Common misconceptions about lyme disease

John Halperin, Phillip Baker, Gary P. Wormser

Research output: Contribution to journalReview article

43 Citations (Scopus)

Abstract

Lyme disease, infection with Borrelia burgdorferi, is a focally endemic tick-transmitted zoonosis. During the 3 decades since the responsible spirochete was identified, a series of misconceptions and misunderstandings have become widely prevalent, leading to frequent misdiagnosis and inappropriate treatment. Persistent misconceptions concern the reliability of available diagnostic tools, the signs and symptoms of nervous system involvement, the appropriate choice and duration of antimicrobial therapy, the curability of the infection, and the cause of symptoms that may persist in some patients after treatment. Concern about disparate perspectives led the Institute of Medicine to review the subject. In this article we review the principal misconceptions, discussing their origins and the best currently available scientific evidence related to each one.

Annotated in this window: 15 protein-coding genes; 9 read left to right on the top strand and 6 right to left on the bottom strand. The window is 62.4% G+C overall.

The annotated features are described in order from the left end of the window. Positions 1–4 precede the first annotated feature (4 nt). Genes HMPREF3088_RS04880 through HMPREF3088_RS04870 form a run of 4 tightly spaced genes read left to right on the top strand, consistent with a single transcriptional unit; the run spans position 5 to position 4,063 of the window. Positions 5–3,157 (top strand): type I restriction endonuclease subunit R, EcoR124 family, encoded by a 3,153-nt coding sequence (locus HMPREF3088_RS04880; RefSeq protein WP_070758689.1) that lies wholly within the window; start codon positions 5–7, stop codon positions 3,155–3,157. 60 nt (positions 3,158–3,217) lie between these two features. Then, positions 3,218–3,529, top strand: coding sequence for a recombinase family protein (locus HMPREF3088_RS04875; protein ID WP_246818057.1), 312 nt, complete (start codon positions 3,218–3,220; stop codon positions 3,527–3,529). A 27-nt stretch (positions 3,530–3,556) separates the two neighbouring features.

Original languageEnglish (US)
JournalAmerican Journal of Medicine
Volume126
Issue number3
DOIs
StatePublished - Mar 1 2013
Externally publishedYes

Fingerprint

Lyme Disease
Spirochaetales
National Academies of Science, Engineering, and Medicine (U.S.) Health and Medicine Division
Borrelia burgdorferi
Zoonoses
Ticks
Infection
Diagnostic Errors
Nervous System
Signs and Symptoms
Therapeutics

All Science Journal Classification (ASJC) codes

  • Medicine(all)

Cite this

Halperin, John ; Baker, Phillip ; Wormser, Gary P. / Common misconceptions about lyme disease. In: American Journal of Medicine. 2013 ; Vol. 126, No. 3.
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Common misconceptions about lyme disease. / Halperin, John; Baker, Phillip; Wormser, Gary P.

In: American Journal of Medicine, Vol. 126, No. 3, 01.03.2013.

Research output: Contribution to journalReview article

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